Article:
Last season Carlos Marmol set the all-time record by striking out 16.0 batters per nine innings, becoming the first pitcher in baseball history with a strikeout rate above 15.0.
Marmol’s record is probably safe, but Dodgers reliever Kenley Jansen looks set to join him in the 15-plus club. Last night Jansen closed out a 3-2 victory for his fourth save of the season and struck out the side in the process, giving him 83 strikeouts in 48 innings overall.
That works out to 15.6 strikeouts per nine innings, which is the second-highest rate of all time:
Carlos Marmol 2010 16.0
KENLEY JANSEN 2011 15.6
Eric Gagne 2003 15.0
Billy Wagner 1999 15.0
Brad Lidge 2004 14.9
Predictably the top five spots all belong to relievers from the past 15 years. In terms of strikeout rates for starting pitchers Randy Johnson has the all-time record with 13.4 in 2001, when he whiffed 372 batters in 250 innings for the Diamondbacks.
Jansen, who began his pro career as a light-hitting catcher and didn’t move to the mound until 2009, has a 2.28 ERA, .156 opponents’ batting average, and 124 strikeouts in 75 innings as a big leaguer.
Free agent right-hander Tim Lincecum isn’t ready to hang up his cleats just yet. At least, that’s the word from Lincecum’s agent, Rick Thurman, who says the 32-year-old is still “throwing and getting ready for the season” (via Andrew Baggarly of the San Jose Mercury News).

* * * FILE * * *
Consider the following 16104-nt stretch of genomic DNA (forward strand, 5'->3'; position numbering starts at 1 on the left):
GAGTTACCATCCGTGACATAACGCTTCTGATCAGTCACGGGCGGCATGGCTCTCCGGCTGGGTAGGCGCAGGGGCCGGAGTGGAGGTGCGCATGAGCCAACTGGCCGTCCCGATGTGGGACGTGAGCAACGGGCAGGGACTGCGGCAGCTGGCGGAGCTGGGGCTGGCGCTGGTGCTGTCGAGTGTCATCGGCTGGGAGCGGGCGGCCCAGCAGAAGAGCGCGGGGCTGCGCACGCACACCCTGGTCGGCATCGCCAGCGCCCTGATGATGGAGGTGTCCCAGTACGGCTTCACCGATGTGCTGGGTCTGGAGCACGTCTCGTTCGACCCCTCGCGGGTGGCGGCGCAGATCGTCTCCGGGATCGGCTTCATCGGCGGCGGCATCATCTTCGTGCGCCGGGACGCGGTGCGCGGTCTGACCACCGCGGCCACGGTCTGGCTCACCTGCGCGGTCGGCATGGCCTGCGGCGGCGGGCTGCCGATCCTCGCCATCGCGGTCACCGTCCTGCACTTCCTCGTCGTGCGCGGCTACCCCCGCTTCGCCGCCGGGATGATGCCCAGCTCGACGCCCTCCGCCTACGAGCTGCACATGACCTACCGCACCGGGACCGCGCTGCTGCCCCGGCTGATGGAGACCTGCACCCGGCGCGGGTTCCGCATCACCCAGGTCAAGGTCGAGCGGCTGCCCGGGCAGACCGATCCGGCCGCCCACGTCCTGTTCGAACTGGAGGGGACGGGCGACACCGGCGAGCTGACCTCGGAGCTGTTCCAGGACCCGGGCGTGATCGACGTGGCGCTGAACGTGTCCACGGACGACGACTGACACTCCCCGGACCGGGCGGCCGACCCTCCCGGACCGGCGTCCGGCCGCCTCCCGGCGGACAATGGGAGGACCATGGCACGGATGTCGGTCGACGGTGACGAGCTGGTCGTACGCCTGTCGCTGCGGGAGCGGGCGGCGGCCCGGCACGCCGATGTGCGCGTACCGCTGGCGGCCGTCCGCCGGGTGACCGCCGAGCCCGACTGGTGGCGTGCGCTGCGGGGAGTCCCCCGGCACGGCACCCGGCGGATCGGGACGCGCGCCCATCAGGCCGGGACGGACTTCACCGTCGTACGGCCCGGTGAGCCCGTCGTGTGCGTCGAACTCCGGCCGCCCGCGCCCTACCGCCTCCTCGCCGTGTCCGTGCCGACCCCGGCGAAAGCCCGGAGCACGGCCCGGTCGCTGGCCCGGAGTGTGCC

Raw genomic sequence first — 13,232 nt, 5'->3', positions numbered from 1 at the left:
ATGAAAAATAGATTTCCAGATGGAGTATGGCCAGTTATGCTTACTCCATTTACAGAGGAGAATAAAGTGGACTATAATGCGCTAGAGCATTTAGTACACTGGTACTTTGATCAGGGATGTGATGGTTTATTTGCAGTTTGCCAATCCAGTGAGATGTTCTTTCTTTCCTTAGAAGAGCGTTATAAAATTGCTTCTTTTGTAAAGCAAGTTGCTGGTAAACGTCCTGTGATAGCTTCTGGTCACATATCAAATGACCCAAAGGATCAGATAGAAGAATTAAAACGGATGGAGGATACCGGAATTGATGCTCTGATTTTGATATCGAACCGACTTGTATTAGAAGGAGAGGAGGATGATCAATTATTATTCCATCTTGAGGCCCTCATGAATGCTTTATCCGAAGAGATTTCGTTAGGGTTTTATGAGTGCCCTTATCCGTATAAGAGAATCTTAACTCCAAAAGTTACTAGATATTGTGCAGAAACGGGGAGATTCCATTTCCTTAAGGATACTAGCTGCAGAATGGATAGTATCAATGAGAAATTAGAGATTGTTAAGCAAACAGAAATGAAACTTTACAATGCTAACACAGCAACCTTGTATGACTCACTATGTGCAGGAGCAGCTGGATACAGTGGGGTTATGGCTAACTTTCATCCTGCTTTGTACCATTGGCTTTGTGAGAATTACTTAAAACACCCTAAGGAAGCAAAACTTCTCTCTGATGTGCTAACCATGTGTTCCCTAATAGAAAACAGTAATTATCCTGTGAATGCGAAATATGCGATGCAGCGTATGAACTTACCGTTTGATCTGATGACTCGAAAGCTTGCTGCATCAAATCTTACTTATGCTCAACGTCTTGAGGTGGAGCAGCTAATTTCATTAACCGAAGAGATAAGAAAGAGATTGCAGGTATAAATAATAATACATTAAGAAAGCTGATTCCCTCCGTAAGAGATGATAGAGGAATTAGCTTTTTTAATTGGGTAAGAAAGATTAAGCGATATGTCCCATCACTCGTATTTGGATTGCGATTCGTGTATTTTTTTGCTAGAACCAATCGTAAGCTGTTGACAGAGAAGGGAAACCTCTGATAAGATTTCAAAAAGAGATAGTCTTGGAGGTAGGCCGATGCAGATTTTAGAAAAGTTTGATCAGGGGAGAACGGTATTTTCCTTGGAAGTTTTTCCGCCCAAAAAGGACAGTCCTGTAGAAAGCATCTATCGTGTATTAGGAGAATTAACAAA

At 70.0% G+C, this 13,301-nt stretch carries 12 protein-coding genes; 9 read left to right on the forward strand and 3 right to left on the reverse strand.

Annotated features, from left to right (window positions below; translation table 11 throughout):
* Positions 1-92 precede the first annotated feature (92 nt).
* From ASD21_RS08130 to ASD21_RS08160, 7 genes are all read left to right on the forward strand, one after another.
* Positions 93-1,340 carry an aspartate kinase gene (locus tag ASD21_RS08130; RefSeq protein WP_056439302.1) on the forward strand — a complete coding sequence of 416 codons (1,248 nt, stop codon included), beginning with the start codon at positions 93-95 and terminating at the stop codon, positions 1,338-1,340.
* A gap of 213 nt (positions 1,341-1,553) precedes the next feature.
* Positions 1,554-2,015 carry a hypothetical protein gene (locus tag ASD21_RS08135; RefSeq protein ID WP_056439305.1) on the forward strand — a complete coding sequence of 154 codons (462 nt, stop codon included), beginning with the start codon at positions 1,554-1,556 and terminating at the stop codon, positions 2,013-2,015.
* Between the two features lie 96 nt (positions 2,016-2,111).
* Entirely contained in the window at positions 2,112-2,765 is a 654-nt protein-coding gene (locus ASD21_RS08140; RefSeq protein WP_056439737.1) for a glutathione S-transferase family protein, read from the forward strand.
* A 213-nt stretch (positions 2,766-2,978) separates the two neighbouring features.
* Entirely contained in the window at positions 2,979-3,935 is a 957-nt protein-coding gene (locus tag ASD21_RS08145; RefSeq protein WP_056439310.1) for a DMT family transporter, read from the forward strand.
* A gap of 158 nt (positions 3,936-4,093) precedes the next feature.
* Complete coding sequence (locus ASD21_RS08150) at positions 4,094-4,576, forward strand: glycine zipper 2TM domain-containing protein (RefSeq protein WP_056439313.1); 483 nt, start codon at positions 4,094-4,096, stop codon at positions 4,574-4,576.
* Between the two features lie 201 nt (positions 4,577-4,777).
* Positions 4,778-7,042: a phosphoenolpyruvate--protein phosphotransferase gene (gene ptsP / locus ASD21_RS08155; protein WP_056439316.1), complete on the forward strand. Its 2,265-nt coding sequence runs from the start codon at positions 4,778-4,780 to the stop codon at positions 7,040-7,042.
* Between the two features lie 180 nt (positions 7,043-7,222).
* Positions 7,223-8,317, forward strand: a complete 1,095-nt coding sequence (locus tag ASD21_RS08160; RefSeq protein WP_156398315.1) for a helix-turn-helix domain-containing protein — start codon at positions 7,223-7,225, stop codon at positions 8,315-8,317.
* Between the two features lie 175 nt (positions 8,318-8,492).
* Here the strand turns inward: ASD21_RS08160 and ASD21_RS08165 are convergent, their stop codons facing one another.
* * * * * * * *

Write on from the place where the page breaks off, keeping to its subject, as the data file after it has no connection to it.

Lincecum may not be ready to enter retirement, but another quote from Thurman suggests that he’ll be picky about where he pitches next. He doesn’t appear open to pitching overseas, and despite not having a contract for 2017 (or even any serious suitors), the right-hander is set on pitching in the big leagues this year. Whether or not he’s willing to take a bullpen role to do so remains to be seen.
While Baggarly predicts some interest in the veteran righty, there’s not much in Lincecum’s recent history to inspire faith in him as a starter, or even a reliever. He picked up a one-year, $2.5 million contract with the Angels following his hip surgery in 2015, and went 2-6 in 2016 with a 9.16 ERA, 5.4 BB/9 and 7.5 SO/9 over 38 1/3 innings. At this point, a minor league contract seems like the surest path back to major league success, though he’s unlikely to find an open spot on the Giants’ or Angels’ rosters anytime soon.
Free agent right-hander Jeff Manship has reportedly signed with the NC Dinos of the Korea Baseball Organization, according to FanRag Sports’ Jon Heyman. The righty was non-tendered by the Indians in December.
Manship, 32, completed his second season with Cleveland in 2016. He delivered a 3.12 ERA, 4.6 BB/9 and 7.5 SO/9 rate over 43 1/3 innings, a slight decline after posting an 0.92 ERA with the club the year before. During eight years in the major leagues, Manship carries a 4.82 career ERA, 3.6 BB/9 and 6.4 SO/9 in multiple stints with the Twins, Rockies, Phillies and Indians.
The right-hander will be joined by fellow MLB transplants Eric Hacker and Xavier Scruggs, each of whom took one-year deals with the Dinos last month. Steve Adams of MLB Trade Rumors notes that each KBO team is allowed up to three foreign players, so Manship will round out the trio when he joins the roster. Any salary terms have yet to be disclosed.